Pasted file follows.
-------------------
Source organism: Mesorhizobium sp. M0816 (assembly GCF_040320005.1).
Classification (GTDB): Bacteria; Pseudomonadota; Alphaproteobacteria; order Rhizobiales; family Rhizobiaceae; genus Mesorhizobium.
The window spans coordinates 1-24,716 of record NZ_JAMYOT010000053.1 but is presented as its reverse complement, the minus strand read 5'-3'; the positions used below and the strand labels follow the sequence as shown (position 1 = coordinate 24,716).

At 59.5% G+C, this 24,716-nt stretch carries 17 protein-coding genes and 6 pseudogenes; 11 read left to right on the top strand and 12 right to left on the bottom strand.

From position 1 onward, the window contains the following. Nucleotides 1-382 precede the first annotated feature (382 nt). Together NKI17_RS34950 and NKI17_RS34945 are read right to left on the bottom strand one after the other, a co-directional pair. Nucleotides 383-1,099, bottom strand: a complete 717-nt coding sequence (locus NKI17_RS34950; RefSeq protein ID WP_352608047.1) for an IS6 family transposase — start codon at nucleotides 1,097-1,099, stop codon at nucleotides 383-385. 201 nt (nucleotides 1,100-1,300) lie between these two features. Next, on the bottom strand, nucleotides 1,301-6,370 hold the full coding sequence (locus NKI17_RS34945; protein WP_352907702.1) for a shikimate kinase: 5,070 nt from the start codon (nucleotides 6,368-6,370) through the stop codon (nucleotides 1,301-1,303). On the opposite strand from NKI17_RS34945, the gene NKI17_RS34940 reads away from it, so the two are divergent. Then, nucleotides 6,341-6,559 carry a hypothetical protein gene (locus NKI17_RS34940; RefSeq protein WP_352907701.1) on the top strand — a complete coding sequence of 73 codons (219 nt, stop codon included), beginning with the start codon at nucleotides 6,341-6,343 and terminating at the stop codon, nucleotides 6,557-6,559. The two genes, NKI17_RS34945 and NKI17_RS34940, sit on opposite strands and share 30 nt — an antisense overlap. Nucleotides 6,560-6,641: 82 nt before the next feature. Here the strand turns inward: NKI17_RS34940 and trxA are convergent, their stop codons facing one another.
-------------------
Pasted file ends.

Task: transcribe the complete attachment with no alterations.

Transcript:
Source organism: Mesorhizobium sp. M0816 (assembly GCF_040320005.1).
Classification (GTDB): Bacteria; Pseudomonadota; Alphaproteobacteria; order Rhizobiales; family Rhizobiaceae; genus Mesorhizobium.
The window spans coordinates 1-24,716 of record NZ_JAMYOT010000053.1 but is presented as its reverse complement, the minus strand read 5'-3'; the positions used below and the strand labels follow the sequence as shown (position 1 = coordinate 24,716).

At 59.5% G+C, this 24,716-nt stretch carries 17 protein-coding genes and 6 pseudogenes; 11 read left to right on the top strand and 12 right to left on the bottom strand.

From position 1 onward, the window contains the following. Nucleotides 1-382 precede the first annotated feature (382 nt). Together NKI17_RS34950 and NKI17_RS34945 are read right to left on the bottom strand one after the other, a co-directional pair. Nucleotides 383-1,099, bottom strand: a complete 717-nt coding sequence (locus NKI17_RS34950; RefSeq protein ID WP_352608047.1) for an IS6 family transposase — start codon at nucleotides 1,097-1,099, stop codon at nucleotides 383-385. 201 nt (nucleotides 1,100-1,300) lie between these two features. Next, on the bottom strand, nucleotides 1,301-6,370 hold the full coding sequence (locus NKI17_RS34945; protein WP_352907702.1) for a shikimate kinase: 5,070 nt from the start codon (nucleotides 6,368-6,370) through the stop codon (nucleotides 1,301-1,303). On the opposite strand from NKI17_RS34945, the gene NKI17_RS34940 reads away from it, so the two are divergent. Then, nucleotides 6,341-6,559 carry a hypothetical protein gene (locus NKI17_RS34940; RefSeq protein WP_352907701.1) on the top strand — a complete coding sequence of 73 codons (219 nt, stop codon included), beginning with the start codon at nucleotides 6,341-6,343 and terminating at the stop codon, nucleotides 6,557-6,559. The two genes, NKI17_RS34945 and NKI17_RS34940, sit on opposite strands and share 30 nt — an antisense overlap. Nucleotides 6,560-6,641: 82 nt before the next feature. Here the strand turns inward: NKI17_RS34940 and trxA are convergent, their stop codons facing one another.